Pakistanis speak of future hopes

By Syed Shoaib Hasan BBC News, Islamabad

Imran Khan, pictured in London on 7 August

Imran Khan was among the panel

Pakistan has a bright future, but poverty and military involvement in politics remain causes for concern, audience members have said at a debate in Islamabad hosted by the BBC News website.As Pakistan prepares to mark 60 years since independence, a panel of eight prominent people took part in a forum entitled The Battle for Pakistan: What is the Future?One of the panel members, Hina Rabbani Khar, state minister for economic affairs, was critical of the title of the debate.”The word ‘battle’ leads to a misrepresentation of the situation in the country,” she said.”This country has improved dramatically over the past few years and shown great resilience in adverse circumstances,” she said.Imran Khan, leader of the opposition Tehreek-e-Insaf party, said: “The people of Pakistan have definitely shown great resilience.”An independent judiciary and an assembly elected by them are their greatest hope.” Flak for ministersMr Khan and Ms Khar, along with state minister Omar Ayub Khan, and Asif Luqman Qazi of the right-wing Jamaat-e-Islami party, made up the political half of the panel.

PANELLISTS

 

Hina Rabbani KharEconomics minister

Omar Ayub KhanGovernment minister

Imran KhanOpposition politician

Asif Luqman QaziOpposition politician

Zaffar AbbasNewspaper editor

Ali Dayan HasanHuman rights activist

Talat HussainTV news chief

Omar Ali KhanFilm historian

The others included film historian Omar Ali Khan, Zaffar Abbas of Dawn newspaper, Ali Dayan Hasan from Human Rights Watch, and Talat Hussain of AAJ TV. The debate was lively, with the government ministers coming in for a lot of flak.The topics discussed included the economy, political problems, and the insurgencies in North-West Frontier Province and Baluchistan.Audience members were worried about growing disparities in income, lack of health and education facilities, and general poverty.The military’s increased role in Pakistan’s politics was also a cause of concern.‘New dynamism’The audience was vociferous in its declamation of the minister’s insistence that all was fine with the country.The ministers, however, were adamant that economic conditions had markedly improved.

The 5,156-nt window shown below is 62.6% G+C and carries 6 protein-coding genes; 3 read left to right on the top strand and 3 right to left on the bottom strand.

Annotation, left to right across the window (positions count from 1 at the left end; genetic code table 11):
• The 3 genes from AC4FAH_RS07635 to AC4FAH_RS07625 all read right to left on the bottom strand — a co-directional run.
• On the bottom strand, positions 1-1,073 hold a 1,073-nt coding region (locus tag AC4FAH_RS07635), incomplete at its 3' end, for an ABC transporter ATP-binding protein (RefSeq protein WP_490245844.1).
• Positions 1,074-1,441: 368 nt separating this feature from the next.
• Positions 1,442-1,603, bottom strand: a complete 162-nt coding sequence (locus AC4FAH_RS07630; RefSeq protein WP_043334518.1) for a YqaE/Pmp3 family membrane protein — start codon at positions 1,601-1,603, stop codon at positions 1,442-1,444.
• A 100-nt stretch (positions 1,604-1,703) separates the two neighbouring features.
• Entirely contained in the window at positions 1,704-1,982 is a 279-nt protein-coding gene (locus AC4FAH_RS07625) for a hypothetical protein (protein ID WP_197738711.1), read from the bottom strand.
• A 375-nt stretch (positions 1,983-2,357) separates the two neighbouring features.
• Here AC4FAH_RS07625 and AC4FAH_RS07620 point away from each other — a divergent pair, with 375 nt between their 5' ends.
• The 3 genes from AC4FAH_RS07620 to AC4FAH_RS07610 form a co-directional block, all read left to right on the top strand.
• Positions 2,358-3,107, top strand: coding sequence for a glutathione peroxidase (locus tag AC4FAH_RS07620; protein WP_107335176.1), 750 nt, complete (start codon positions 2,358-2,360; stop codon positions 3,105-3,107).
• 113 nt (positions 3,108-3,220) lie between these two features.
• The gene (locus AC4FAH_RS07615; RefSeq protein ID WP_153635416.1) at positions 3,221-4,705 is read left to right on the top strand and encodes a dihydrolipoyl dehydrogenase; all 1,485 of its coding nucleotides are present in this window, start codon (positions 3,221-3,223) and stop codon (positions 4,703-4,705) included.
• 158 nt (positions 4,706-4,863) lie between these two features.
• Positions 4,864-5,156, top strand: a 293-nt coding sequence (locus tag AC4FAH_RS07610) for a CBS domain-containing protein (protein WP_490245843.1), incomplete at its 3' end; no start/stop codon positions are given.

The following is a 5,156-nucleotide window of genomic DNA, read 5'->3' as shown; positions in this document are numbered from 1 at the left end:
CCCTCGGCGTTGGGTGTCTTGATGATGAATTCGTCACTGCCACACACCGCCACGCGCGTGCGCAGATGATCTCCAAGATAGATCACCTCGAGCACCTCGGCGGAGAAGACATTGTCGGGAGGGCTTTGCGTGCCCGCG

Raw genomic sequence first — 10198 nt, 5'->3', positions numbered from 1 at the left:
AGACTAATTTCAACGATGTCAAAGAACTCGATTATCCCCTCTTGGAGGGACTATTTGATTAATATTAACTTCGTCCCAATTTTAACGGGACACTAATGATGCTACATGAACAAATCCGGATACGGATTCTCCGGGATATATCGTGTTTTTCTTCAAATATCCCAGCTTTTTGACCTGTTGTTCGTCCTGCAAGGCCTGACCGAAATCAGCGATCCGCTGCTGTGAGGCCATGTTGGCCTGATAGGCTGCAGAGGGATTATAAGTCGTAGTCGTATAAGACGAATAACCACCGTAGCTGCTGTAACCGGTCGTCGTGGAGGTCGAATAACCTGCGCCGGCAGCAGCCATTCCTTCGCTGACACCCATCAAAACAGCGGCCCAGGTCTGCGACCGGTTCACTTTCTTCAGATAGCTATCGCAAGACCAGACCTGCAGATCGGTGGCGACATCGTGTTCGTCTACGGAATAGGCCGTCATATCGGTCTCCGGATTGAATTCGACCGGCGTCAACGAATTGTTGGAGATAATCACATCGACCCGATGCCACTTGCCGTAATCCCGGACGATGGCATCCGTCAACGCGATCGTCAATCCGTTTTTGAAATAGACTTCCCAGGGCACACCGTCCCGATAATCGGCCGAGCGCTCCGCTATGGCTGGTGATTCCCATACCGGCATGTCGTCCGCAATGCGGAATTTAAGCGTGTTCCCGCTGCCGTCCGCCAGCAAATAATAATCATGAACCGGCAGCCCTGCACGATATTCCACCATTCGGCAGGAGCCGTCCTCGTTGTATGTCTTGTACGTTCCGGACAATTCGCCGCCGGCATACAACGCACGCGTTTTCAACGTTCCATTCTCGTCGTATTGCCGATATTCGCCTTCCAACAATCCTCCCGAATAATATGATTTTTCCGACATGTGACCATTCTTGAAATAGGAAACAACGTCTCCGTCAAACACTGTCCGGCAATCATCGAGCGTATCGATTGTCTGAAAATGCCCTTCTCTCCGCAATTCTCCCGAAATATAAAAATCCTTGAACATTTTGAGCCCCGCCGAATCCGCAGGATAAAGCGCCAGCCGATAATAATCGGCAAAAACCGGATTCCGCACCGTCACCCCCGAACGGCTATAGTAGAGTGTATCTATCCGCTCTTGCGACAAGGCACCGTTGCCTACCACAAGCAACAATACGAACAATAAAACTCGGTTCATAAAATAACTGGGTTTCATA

The government’s figures are wrong and doctored

Ali Dayan HasanHuman Rights Watch

“Go to the rural areas… you will see new dynamism,” said Omar Ayub Khan.”We have a long way to go but we are on our way and going there.”Ms Khar said: “Pakistan’s budget deficit has gone from 60% of GDP to 20% [of] GDP.”The gap is being bridged and poverty figures have also declined.”But other panellists disagreed, saying the government’s views did not represent the reality on the ground.”The government’s figures are wrong and doctored,” said Ali Dayan Hasan.‘Confused by figures’Audience members were also vocal in their views on the economy.One member wanted to know why defence expenditure was not questioned in the assemblies.”The government always tries to confuse us with figures,” said another.

We will have a future the day the politicians realise the power lies in the people, not the military

Zaffar Abbas

A young female student asked the ministers why there are two separate forms of education – one for the elite and one for the masses, while Fahd Bukhari, an engineer, said young people had had no heroes to look up to since the death of Pakistan’s founder, Muhammed Ali Jinnah.In a straw poll, the audience – perhaps moved by patriotism – decided that Pakistan had a bright future.But there were voices of caution if not pessimism.”We will have a future the day the politicians realise the power lies in the people, not the military,” said Zaffar Abbas.”We are not learning from history – unless that is done, we will continue to repeat our mistakes.” The debate, moderated by the BBC’S Mishal Hussain, was held on 8 August in the capital Islamabad.

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